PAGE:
The data and research currently presented here is a preliminary collection or relevant material. We will further develop our work on this topic in the future (to cover it in the same detail as for example our entry on World Population Growth).
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Global production of fish and seafood has quadrupled over the past 50 years. Not only has the world population more than doubled over this period, the average person now eats almost twice as much seafood as half a century ago.
This has increased pressure on fish stocks across the world. Globally, the share of fish stocks which are overexploited – meaning we catch them faster than they can reproduce to sustain population levels – has more than doubled since the 1980s and this means that current levels of wild fish catch are unsustainable.
One innovation has helped to alleviate some of the pressure on wild fish catch: aquaculture, the practice of fish and seafood farming. The distinction between farmed fish and wild catch is similar to the difference between raising livestock rather than hunting wild animals. Except that for land-based animals, farming is many thousand years old while it was very uncommon for seafood until just over 50 years ago.
In the visualizations we see the change in aquaculture and capture fishery production from 1960 onwards. What’s striking is that global wild fish catch has not increased since the early 1990s and instead remained relatively constant at around 90 to 95 million tonnes per year. Fish farming on the other hand is growing very rapidly, from 1990 until 2015 it has increased 50-fold to over 100 million per year.
In the 1960s, aquaculture was relatively niche, with an output of a few million tonnes per year. Particularly since the late 1980s, annual production has increased rapidly. In 1990 the world produced only 17 million tonnes. It now produces over 100 million tonnes.
As we see, aquaculture production has now surpassed wild catch. It has absorbed almost all of the growth in global demand in recent decades and will continue to playa critical role in protecting wild fish populations as demand for seafood continues to rise.
One of the charts presents FAO wild fishery catch data, broken down by region. Here we see a steady increase in fishery catch until the mid-1990s, when this trend typically levels out in the range of 90-95 million tonnes per year.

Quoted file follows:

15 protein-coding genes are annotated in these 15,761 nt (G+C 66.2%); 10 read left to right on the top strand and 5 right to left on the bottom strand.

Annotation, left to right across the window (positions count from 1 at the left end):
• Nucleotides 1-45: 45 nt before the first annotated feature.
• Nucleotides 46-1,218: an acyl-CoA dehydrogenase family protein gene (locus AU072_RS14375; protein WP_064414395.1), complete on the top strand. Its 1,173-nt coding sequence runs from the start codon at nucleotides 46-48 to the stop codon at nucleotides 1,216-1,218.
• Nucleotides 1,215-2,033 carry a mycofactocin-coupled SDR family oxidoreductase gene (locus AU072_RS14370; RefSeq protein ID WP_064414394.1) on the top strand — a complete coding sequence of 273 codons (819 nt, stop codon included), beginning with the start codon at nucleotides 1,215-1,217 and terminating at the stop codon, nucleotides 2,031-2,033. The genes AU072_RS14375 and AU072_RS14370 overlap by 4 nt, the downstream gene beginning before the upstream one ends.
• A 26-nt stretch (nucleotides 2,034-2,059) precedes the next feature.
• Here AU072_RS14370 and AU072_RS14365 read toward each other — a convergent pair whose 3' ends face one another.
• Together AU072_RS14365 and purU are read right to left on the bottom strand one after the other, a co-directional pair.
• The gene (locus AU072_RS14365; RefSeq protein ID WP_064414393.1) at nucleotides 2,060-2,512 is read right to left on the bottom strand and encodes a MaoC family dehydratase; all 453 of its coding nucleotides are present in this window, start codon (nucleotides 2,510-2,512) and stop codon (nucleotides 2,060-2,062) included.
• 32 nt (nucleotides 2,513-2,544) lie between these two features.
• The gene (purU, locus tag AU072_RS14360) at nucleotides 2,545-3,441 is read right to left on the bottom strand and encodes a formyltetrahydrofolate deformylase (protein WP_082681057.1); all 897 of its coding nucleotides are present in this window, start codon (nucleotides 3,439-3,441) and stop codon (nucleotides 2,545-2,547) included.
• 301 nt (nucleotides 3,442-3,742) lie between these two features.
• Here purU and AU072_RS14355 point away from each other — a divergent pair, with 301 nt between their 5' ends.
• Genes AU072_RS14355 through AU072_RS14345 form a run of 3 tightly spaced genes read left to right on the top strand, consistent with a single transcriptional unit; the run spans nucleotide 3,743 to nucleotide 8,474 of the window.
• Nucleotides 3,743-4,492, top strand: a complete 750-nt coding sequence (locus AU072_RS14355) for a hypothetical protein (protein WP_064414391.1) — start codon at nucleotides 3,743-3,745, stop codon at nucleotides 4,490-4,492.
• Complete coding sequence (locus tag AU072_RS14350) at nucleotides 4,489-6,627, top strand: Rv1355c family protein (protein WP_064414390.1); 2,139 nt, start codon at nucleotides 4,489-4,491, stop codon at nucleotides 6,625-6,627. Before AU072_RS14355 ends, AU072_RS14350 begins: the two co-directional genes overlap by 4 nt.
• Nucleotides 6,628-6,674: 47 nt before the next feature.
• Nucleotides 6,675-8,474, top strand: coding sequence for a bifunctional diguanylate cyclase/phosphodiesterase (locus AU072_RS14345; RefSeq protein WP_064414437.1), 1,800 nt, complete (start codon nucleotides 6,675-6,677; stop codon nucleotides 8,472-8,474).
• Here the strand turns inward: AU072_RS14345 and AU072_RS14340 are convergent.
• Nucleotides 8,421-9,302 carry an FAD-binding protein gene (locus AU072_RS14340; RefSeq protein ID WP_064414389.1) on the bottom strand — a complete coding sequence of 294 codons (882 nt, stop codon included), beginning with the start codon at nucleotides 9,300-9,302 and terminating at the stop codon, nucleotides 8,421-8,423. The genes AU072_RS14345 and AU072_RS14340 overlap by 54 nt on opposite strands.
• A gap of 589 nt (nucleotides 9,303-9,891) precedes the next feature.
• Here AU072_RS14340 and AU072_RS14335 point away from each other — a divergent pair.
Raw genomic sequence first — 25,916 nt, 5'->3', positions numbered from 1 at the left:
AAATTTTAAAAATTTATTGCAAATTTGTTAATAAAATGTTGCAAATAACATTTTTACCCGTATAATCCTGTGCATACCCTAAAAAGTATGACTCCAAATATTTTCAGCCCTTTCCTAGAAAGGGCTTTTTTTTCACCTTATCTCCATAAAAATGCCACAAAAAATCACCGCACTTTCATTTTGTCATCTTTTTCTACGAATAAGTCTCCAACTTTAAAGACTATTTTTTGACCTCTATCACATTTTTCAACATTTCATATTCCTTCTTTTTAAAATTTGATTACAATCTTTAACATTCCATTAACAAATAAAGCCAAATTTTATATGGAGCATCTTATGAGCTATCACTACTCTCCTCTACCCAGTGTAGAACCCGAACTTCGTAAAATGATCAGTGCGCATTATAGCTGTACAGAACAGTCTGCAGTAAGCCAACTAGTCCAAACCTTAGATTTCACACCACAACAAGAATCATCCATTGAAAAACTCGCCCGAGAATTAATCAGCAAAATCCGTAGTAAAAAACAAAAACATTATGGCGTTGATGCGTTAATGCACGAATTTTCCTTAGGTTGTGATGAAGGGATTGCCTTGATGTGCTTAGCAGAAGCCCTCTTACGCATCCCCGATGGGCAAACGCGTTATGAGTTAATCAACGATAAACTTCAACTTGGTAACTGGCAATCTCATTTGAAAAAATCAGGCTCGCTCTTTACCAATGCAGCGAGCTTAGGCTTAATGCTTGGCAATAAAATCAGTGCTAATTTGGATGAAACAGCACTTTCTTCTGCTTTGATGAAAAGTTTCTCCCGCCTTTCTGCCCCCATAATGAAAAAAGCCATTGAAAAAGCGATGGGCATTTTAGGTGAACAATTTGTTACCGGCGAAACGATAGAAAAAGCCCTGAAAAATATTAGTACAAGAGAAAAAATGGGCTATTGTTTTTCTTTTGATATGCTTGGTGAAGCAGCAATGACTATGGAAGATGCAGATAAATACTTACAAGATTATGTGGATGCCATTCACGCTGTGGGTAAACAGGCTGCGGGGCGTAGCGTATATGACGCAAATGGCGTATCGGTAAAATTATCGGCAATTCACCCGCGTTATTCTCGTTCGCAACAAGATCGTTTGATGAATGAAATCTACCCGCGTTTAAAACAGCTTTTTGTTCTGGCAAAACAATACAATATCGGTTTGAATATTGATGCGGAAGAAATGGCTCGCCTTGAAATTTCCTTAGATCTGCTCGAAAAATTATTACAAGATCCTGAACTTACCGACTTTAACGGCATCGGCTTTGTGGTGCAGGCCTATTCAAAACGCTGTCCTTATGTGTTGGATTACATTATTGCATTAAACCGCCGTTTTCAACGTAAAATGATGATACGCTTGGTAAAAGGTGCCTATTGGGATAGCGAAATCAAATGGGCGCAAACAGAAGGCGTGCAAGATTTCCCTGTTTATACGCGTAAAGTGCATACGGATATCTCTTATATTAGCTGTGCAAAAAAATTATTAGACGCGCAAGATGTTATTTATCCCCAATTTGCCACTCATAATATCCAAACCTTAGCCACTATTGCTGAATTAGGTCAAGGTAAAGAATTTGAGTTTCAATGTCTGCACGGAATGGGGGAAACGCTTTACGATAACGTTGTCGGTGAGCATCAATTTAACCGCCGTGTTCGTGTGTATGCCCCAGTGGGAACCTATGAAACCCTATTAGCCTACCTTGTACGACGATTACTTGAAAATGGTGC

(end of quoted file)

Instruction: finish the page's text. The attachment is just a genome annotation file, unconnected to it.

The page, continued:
In the other chart we present revised data published in Nature by Pauly and Zeller (2016).1
Here, the authors argue that catch from small-scale fisheries is typically under-reported to, and published by the FAO. The authors write:
“This data set, however, may not only underestimate artisanal (that is, small scale, commercial) and subsistence fisheries, but also generally omit the catch of recreational fisheries, discarded bycatch and illegal and otherwise unreported catch, even when some estimates are available. Thus, except for a few obvious cases of over-reporting, the landings data updated and disseminated annually by the FAO on behalf of member countries may considerably underestimate actual fisheries catch.”
The authors’ revised figures therefore show significantly higher fishery catch which peaks around 1996 at 130 million tonnes, before declining to 109 million tonnes in 2010. Although different in magnitude to that of FAO figures, these revised trends support the trend of a global maximum in wild fishery catch (but now with a significant decline). As shown in both charts, the majority of this decline has resulted from falling industrial catch; small-scale artisanal catch actually increased over this period.
UN Food and Agriculture Organization (FAO) database
- Data: Covers Production-level data in terms of kilograms of meat & seafood by type; livestock numbers and yields; and per capita food supply of animal products
- Geographical coverage: Global – by country and world region
- Time span: Since 1961
- Available at: Online at FAOSTAT here.
UN Food and Agricultural Organization (FAO) FishStat Database
- Data: Capture fishery and aquaculture production and consumption data by country and species
- Geographical coverage: Global, Regional and by country
- Time span: 1961-present
- Available at: Online here.